I’m not ready to be a writer.
The first time that I knew I wanted to write, I was in an elective course in third grade. The few students that opted in rather than doing a messier art form or something in the sunshine were using an antiquated digital machine that lies between a typewriter that doesn’t do its own printing and a laptop computer. Though I was frustrated with the capabilities of the machine–including the inability to see more than the last typed twenty-five characters–I felt the flow. The flow when you just know.
After school, I asked my mom, “If I become a writer, will you buy me a laptop?” A laptop was, in my world where Lisa Frank folders and Dunkaroos were deemed ‘too expensive,’ reserved for businessmen and people that were rich. So, people I didn’t know of.
She told me, “Sure. You write your first book, I’ll get you a laptop.” Her tone was doubtful. I remember thinking of the challenge as I waited in line for lunch the following day. I would write a book, she’d have to get me a laptop, and I’d carry it in a big, bulky bag.
Around a year later, sitting in the backseat on a stretch of long, Texas road, I tried my hand again at writing. I brought with me on that road trip a legal pad of paper, deciding I’d spend the time making a story instead of reading one. Several hours went by as I looked out the window, trying to decide what to write. By the end of the trip, there was one doodle, several erased titles, and two sentences.
Perhaps that’s when some would say I became a writer.
It was freshman year of high school when it became popular to keep an online journal, which evolved into the social world of sharing that we have today. In it, I wrote feverishly and often. I discovered writers who made prose flow like poetry, and I tried, at times, to mimic how the tone of their written words could be felt in the center of my chest. As I went through the tribulations of being a misguided, delinquent youth with a barbaric boyfriend, those four years in high school were spent chronicling misadventures and suffering alike, always thinking about wording of the next post.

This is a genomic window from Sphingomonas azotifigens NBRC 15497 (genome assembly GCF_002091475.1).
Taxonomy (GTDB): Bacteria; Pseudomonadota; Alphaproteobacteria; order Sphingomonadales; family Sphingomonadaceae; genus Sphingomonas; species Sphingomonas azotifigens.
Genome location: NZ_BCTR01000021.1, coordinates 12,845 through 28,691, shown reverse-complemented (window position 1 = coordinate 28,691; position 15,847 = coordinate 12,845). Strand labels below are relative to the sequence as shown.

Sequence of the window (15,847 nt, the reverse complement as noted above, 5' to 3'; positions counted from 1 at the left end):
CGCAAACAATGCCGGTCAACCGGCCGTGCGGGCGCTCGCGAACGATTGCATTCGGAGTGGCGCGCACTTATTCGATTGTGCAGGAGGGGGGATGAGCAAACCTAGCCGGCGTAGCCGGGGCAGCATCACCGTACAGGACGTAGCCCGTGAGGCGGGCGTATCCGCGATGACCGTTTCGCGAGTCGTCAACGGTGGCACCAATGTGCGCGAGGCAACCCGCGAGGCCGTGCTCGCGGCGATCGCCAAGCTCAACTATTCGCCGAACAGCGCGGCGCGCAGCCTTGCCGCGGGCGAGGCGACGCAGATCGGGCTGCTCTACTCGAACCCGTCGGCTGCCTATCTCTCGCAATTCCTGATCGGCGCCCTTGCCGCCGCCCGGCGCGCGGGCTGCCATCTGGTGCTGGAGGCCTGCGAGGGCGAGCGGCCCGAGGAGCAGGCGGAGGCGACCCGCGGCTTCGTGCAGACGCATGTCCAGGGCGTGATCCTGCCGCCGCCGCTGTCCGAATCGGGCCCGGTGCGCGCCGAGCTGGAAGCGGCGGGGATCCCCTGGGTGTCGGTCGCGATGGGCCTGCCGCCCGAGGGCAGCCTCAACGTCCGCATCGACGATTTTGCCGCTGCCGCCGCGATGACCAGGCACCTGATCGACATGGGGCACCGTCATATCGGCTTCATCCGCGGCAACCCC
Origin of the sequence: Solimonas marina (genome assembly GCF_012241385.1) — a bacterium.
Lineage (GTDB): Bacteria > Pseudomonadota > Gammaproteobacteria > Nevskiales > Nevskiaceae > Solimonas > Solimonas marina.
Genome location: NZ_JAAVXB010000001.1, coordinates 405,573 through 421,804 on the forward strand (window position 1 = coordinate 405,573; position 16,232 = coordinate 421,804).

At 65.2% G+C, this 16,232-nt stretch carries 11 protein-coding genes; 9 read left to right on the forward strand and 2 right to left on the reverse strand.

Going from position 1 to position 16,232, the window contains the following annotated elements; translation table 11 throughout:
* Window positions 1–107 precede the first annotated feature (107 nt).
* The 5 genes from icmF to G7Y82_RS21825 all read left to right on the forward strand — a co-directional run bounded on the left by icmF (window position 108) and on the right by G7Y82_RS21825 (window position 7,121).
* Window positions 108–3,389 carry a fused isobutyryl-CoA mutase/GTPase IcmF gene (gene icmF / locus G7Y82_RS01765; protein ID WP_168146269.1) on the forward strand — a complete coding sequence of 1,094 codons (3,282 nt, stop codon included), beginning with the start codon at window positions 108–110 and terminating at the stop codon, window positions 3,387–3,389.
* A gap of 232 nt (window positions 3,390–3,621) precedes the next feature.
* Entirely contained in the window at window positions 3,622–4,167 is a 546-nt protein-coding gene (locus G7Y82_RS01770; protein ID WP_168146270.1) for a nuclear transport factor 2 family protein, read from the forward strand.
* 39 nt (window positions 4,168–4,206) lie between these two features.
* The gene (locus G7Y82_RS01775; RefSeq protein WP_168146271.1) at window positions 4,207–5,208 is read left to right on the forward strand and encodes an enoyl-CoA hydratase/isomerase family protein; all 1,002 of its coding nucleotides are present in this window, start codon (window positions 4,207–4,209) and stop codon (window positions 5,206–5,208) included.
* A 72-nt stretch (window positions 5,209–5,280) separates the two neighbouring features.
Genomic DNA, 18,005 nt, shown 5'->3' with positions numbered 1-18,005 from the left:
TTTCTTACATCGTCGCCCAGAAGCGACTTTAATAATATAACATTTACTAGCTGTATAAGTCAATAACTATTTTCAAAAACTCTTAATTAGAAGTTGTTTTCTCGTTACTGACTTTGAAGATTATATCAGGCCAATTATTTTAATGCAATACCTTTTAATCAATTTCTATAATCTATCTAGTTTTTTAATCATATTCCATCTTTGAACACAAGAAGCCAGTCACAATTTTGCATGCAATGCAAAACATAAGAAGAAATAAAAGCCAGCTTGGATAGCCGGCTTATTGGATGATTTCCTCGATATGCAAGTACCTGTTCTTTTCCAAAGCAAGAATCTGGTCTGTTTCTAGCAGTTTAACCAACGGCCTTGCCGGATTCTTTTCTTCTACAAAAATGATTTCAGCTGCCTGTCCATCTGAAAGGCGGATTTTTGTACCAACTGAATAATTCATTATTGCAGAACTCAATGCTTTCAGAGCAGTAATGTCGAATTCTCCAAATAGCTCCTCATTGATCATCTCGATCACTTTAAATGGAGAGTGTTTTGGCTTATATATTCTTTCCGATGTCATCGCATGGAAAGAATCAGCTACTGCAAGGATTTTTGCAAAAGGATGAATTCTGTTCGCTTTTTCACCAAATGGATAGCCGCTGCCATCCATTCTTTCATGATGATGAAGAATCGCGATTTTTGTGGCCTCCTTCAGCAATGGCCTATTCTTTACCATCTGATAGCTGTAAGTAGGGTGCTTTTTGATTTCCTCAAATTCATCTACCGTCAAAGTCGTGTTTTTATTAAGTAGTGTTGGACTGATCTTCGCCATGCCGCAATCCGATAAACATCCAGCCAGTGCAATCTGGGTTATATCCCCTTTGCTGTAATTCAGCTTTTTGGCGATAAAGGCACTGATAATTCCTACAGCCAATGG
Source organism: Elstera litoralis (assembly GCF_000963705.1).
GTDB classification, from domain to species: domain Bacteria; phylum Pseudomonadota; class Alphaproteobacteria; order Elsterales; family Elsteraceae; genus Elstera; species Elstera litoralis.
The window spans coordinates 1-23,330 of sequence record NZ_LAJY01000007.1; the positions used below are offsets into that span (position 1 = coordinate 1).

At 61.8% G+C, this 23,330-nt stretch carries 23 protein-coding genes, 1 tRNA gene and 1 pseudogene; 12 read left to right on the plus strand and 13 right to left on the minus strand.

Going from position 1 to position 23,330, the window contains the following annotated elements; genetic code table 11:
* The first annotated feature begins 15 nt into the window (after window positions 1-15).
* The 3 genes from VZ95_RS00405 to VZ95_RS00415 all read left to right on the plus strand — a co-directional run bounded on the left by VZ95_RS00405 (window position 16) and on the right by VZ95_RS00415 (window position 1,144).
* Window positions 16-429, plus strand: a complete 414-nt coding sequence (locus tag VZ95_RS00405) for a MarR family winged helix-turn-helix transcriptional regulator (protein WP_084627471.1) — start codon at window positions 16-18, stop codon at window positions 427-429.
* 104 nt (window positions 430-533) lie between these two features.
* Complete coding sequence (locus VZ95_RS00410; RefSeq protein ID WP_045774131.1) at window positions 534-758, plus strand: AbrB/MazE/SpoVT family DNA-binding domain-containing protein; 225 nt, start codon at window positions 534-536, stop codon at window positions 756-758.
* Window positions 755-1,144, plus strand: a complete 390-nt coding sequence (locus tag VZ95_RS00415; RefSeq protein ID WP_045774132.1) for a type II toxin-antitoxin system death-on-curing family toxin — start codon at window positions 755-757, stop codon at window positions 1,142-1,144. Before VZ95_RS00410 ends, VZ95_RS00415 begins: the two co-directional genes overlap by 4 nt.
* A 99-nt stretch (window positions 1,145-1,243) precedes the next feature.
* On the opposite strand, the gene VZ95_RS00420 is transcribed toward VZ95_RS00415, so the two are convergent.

I was writing, but was I a writer?
In the midst of the roller coaster that came to be the end of my young, tumultuous marriage, I found myself twenty two years old and merely weeks sober, rediscovering my passion for books. I switched my major with the intention of working in PR and to one day, write a book. Shortly after graduation, I landed a job writing blog posts for businesses. My boss would introduce me to clients: “This is Kelsie, she’s a very talented writer.”
There it was. But I was writing for companies, in their voice, so technically I wasn’t a writer. Right?
Then comes this blog. It’s where I decide I’m going to share what I’m doing, what I’m interested in, and it’s going to be used as an escape from this curated world of Facebook highlight reels and ‘gain more instagram followers’ ads. But somewhere along the way, I got distracted from my intention: to write, for writing’s sake. I went knee deep in blogs to emulate, ones I found interesting. Those with great photos and hundreds of thousands of followers.
What’s the secret? How can I not fail? What will show me that I’m a good writer? How can I bare myself, and my writing, and not feel exposed? Do I know enough about blogging? Have I read enough books? Am I good at taking pictures? Will they like it? Will they like me? What do I need to feel ready to put my art out there for people to silently judge?
I’m not ready to be a writer.
I’m not qualified or prepared.
But I am a writer.
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